Mechanisms of selective protein secretion: towards therapeutic interventions.
Year of award: 2022
Dr Liz Miller
University of Dundee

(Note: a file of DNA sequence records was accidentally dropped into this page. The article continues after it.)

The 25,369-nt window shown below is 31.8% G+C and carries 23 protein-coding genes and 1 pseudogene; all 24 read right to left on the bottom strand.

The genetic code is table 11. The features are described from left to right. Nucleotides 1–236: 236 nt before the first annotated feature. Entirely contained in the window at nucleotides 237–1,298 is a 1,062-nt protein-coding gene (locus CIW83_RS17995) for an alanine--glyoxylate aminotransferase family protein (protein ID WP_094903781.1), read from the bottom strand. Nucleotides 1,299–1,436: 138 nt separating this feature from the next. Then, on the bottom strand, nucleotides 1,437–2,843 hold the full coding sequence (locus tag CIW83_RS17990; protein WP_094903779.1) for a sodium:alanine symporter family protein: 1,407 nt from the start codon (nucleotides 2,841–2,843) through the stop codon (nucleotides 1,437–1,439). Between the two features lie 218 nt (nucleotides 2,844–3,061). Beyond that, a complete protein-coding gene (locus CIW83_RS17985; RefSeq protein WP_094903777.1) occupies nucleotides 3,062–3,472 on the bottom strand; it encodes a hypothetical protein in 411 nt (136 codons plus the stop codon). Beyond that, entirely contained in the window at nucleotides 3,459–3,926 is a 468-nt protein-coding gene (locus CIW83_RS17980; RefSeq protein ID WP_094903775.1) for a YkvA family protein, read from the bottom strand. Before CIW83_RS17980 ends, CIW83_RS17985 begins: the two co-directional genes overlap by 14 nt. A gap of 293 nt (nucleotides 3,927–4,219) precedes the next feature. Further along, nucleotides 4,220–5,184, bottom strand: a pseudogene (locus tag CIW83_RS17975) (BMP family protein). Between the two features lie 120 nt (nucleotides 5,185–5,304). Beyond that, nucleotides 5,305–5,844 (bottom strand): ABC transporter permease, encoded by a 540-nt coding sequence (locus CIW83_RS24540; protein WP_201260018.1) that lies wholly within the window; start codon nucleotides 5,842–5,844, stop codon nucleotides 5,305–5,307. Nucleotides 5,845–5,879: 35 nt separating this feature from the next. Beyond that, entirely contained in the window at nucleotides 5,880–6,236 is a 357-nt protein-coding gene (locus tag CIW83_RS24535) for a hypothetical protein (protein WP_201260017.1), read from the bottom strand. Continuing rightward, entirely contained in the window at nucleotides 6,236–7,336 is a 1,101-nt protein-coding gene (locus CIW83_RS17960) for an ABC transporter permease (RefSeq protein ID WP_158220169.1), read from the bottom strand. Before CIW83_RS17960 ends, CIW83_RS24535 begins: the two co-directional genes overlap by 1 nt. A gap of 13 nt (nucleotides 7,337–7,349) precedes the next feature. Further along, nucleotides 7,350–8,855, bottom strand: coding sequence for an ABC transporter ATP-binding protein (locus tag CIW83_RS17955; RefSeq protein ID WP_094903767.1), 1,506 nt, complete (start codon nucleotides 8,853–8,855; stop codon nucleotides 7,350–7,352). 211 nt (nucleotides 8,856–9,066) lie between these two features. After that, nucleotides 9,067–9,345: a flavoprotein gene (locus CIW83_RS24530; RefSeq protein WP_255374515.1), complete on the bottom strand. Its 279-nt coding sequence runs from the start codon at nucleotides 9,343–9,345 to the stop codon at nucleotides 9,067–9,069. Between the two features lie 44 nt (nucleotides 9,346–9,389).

Protein secretion is an essential process that delivers a diverse array of proteins to the extracellular milieu. We study the conserved cellular machinery that mediates the first step of protein secretion, export from the endoplasmic reticulum. We aim to understand how cells maintain selectivity when handling a vast diversity of protein sequence and structure. Here, we aim to dissect the molecular mechanisms by which cargo proteins are selectively captured into nascent vesicles. We then aim to leverage redundancy in this step to specifically abrogate a subset of interactions using small molecules, thereby inhibiting secretion of a subset of proteins. Our aims encompass a blend of mechanistic studies that dissect protein-protein interactions for two export receptors, chosen for their conservation and medical relevance, complemented by cell-based approaches to reveal the spectrum of proteins that engage these machineries in diverse cell types, and small molecule screens for modulators of these interactions. At the completion of our studies, I anticipate having a molecular understanding of how key medically important cargoes engage their receptors, how such interactions drive unique secretion signatures in diverse cells, and a set of tool compounds that perturb interactions to impact secretion.